Dr Fatima Akilu: Thanks for inviting me and Emeka well done for your research, especially highlighting the issue of trauma. I work in conflict, mostly actively in most of the states in Northern Nigeria, we also work in the Sahel and we do some work in Syria and I have recently done some work in Lebanon. A lot of the work that I do is really in mediation, in providing trauma support for victims of violence, insurgency and we also provide rehabilitation and reintegration, a lot of the people who have been kidnapped by terrorists, mostly Boko Haram who have come out of captivity, we do the reintegration, rehabilitation, we also run an education programme where we look at not just access to education but the content of the curriculum, what is being taught at school. We look at values, we look at character, we've developed our own value space curriculum so we have a school for children of insurgence, finally, we have a broad base research platform where we look at pathways in to radicalisation across Lake Chad Basin, we also look at women have been affected in and out of the conflict, by the conflict and we also look at issues of banditry and other kinds of conflicts, not just insurgences and thank you for including me on this platform.

Mustapha Saeed: My name is Mustapha Saeed, I am a researcher, a sustainable public policy advocate and youth development enthusiast, I have previously led the promoting inclusive governance and youth participation project in Gombe state on the YIAGA Africa,  that is Youth Initiative for Advocacy, Growth and Advancement group. At the Center for studies for Economics of Africa my research focuses on poverty elevation, inclusive group and governance systematic areas. I am also the member of the World Economic Forum Global Sharpers Community which is the youth and civil society wing of the forum and what we do is to engage in social impacts that cuts across the development areas such as peace and conflict resolution, governance and everything that has to do with social impact. I was recently appointed as the member of National Development Planning Community in Nigeria and essentially that is what I do, I am currently working on governance on the African Continental Free Trade Agreement.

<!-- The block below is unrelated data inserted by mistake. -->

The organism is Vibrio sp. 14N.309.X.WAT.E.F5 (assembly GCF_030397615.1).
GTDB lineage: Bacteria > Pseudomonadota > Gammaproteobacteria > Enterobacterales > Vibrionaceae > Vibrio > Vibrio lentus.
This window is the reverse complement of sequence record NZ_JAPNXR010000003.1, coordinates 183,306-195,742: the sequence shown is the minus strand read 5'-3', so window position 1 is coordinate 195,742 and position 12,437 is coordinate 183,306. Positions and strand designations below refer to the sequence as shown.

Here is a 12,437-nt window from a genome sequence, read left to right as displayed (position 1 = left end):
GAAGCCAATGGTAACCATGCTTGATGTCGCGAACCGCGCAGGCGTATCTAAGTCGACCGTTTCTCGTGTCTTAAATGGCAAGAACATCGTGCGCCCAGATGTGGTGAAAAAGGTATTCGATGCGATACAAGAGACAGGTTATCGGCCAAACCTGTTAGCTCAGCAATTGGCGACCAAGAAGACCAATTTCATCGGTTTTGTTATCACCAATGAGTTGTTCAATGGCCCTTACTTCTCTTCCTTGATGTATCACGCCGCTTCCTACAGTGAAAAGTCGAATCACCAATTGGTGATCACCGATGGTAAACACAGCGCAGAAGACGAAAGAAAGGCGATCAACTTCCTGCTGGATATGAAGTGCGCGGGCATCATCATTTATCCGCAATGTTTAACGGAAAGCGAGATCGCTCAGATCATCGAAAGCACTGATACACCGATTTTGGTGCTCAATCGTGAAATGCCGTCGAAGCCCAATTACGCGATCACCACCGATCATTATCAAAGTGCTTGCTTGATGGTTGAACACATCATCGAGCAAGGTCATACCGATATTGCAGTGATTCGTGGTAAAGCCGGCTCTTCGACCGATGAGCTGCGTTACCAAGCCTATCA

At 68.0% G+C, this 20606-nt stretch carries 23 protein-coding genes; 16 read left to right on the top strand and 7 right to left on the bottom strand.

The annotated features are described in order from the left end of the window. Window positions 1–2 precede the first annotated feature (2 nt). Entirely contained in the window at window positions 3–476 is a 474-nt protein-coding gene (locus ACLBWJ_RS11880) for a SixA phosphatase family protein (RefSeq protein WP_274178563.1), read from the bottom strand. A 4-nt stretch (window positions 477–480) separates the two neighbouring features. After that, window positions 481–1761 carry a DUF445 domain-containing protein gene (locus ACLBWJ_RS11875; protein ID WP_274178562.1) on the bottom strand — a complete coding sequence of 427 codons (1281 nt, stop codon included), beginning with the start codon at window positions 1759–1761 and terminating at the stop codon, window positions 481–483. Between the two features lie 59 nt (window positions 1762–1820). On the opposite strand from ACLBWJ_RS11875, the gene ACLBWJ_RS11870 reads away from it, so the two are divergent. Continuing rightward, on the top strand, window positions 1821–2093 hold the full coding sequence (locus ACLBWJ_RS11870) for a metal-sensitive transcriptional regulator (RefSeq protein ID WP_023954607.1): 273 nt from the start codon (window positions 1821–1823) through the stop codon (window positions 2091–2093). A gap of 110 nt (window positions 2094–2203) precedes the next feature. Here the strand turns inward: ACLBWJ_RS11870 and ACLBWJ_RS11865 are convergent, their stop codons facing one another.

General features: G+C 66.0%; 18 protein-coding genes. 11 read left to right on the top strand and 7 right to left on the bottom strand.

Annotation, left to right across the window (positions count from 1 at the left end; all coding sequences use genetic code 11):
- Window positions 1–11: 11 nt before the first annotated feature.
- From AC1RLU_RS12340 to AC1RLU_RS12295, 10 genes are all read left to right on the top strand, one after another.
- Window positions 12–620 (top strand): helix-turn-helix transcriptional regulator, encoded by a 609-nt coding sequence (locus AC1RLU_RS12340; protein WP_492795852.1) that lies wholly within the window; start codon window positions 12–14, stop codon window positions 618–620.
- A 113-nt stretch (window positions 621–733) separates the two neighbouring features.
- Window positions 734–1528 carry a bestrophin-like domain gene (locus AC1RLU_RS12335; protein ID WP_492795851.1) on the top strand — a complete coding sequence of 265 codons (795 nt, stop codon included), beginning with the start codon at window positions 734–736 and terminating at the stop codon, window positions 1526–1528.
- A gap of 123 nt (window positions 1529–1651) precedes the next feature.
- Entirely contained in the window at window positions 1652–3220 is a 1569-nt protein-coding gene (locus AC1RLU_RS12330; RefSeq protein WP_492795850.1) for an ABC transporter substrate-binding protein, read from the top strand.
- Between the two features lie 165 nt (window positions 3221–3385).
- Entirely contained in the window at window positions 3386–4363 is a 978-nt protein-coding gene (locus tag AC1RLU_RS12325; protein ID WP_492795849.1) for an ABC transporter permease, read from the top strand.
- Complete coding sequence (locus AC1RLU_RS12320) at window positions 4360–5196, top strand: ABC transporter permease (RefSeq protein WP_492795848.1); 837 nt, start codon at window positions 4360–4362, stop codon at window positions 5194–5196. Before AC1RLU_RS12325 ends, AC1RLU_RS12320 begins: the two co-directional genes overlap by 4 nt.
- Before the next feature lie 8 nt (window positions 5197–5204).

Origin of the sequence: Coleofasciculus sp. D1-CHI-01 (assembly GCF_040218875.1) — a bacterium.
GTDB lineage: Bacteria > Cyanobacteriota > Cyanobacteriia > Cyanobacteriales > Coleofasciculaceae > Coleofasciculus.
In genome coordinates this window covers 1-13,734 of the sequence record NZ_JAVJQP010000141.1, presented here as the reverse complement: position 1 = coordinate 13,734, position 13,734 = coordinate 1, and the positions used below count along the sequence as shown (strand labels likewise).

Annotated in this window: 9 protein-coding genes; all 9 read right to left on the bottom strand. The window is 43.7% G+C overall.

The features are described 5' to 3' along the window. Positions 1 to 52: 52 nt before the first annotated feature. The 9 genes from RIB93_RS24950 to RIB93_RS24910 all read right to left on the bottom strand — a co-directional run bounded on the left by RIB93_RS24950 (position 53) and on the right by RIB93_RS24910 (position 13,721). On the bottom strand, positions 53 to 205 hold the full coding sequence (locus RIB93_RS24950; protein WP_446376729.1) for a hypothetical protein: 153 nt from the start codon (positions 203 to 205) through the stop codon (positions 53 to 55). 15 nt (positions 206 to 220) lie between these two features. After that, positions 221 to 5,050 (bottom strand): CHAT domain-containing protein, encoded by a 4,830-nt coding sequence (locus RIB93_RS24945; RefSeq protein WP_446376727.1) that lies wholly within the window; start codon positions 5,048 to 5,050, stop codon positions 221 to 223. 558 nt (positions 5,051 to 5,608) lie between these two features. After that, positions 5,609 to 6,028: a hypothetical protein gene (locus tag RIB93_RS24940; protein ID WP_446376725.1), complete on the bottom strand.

Brief History of Boko Haram

Dr Fatima Akilu: I will give the brief history about the origins and history of Boko Haram and my role as a woman peace builder, if that is alright. Boko Haram started formally around 2002 and at a time it was a very small group led by Mohamed Yusuf who was a local preacher in the North Eastern Nigeria, Bono state and the group started to grow. He was a very charismatic kind of preacher and they were a lot of young men, predominantly who were disillusioned with government where they were graduating from universities and they were no jobs available to them  and there were no socio-economic prospects and they found his teachings very compelling and joined in groups. Mohamed Yosuf's group then had a confrontation with the police and it set him on a collision cause with authorities and it eventually led to his capture, he was jailed and extra-judicially killed, they went in to hiding but they really were not hiding, what they were doing was regrouping, they were training, they were getting contact with international terror group, in particular Al Qaeda at that time and planning for full scale attack under a new leader, Abubakar Shekau which they returned to Nigeria around 2010 and launched a full scale attack.